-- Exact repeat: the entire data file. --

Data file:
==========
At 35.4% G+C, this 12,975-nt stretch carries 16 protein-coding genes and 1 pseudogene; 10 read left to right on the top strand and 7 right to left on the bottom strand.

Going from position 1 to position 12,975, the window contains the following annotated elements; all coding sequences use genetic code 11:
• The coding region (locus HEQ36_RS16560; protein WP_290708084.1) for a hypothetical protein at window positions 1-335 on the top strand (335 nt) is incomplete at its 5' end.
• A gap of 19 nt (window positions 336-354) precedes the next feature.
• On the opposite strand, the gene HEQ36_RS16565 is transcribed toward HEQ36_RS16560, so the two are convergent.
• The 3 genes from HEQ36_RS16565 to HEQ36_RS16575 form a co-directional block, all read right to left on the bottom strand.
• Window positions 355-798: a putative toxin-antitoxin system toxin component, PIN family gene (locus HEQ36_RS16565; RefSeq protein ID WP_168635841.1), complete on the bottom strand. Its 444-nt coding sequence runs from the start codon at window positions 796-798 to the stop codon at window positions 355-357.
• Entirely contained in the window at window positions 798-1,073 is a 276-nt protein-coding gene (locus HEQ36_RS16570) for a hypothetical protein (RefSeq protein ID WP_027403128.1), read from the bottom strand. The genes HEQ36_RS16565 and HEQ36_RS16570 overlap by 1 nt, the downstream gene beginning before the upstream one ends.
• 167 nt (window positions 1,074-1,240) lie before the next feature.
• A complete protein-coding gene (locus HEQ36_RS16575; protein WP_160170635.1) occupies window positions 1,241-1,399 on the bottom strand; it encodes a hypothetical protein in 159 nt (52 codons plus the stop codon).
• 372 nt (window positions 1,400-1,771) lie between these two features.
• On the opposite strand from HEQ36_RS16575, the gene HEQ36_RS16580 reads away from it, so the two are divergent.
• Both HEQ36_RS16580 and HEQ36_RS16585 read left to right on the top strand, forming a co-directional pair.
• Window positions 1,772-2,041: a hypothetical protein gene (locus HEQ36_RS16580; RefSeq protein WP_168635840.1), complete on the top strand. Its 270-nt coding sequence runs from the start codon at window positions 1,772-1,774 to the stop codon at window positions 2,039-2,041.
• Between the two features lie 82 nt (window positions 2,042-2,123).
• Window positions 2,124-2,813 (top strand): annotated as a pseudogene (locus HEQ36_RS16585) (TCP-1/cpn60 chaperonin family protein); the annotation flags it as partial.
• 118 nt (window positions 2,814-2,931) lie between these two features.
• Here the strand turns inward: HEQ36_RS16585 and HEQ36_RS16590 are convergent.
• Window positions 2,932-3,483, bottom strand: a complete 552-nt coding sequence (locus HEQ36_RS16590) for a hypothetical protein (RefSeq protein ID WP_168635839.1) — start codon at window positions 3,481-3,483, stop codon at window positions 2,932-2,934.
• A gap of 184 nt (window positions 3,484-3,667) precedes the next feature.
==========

At 35.4% G+C, this 12,975-nt stretch carries 16 protein-coding genes and 1 pseudogene; 10 read left to right on the top strand and 7 right to left on the bottom strand.

Going from position 1 to position 12,975, the window contains the following annotated elements; all coding sequences use genetic code 11:
• The coding region (locus HEQ36_RS16560; protein WP_290708084.1) for a hypothetical protein at window positions 1-335 on the top strand (335 nt) is incomplete at its 5' end.
• A gap of 19 nt (window positions 336-354) precedes the next feature.
• On the opposite strand, the gene HEQ36_RS16565 is transcribed toward HEQ36_RS16560, so the two are convergent.
• The 3 genes from HEQ36_RS16565 to HEQ36_RS16575 form a co-directional block, all read right to left on the bottom strand.
• Window positions 355-798: a putative toxin-antitoxin system toxin component, PIN family gene (locus HEQ36_RS16565; RefSeq protein ID WP_168635841.1), complete on the bottom strand. Its 444-nt coding sequence runs from the start codon at window positions 796-798 to the stop codon at window positions 355-357.
• Entirely contained in the window at window positions 798-1,073 is a 276-nt protein-coding gene (locus HEQ36_RS16570) for a hypothetical protein (RefSeq protein ID WP_027403128.1), read from the bottom strand. The genes HEQ36_RS16565 and HEQ36_RS16570 overlap by 1 nt, the downstream gene beginning before the upstream one ends.
• 167 nt (window positions 1,074-1,240) lie before the next feature.
• A complete protein-coding gene (locus HEQ36_RS16575; protein WP_160170635.1) occupies window positions 1,241-1,399 on the bottom strand; it encodes a hypothetical protein in 159 nt (52 codons plus the stop codon).
• 372 nt (window positions 1,400-1,771) lie between these two features.
• On the opposite strand from HEQ36_RS16575, the gene HEQ36_RS16580 reads away from it, so the two are divergent.
• Both HEQ36_RS16580 and HEQ36_RS16585 read left to right on the top strand, forming a co-directional pair.
• Window positions 1,772-2,041: a hypothetical protein gene (locus HEQ36_RS16580; RefSeq protein WP_168635840.1), complete on the top strand. Its 270-nt coding sequence runs from the start codon at window positions 1,772-1,774 to the stop codon at window positions 2,039-2,041.
• Between the two features lie 82 nt (window positions 2,042-2,123).
• Window positions 2,124-2,813 (top strand): annotated as a pseudogene (locus HEQ36_RS16585) (TCP-1/cpn60 chaperonin family protein); the annotation flags it as partial.
• 118 nt (window positions 2,814-2,931) lie between these two features.
• Here the strand turns inward: HEQ36_RS16585 and HEQ36_RS16590 are convergent.
• Window positions 2,932-3,483, bottom strand: a complete 552-nt coding sequence (locus HEQ36_RS16590) for a hypothetical protein (RefSeq protein ID WP_168635839.1) — start codon at window positions 3,481-3,483, stop codon at window positions 2,932-2,934.
• A gap of 184 nt (window positions 3,484-3,667) precedes the next feature.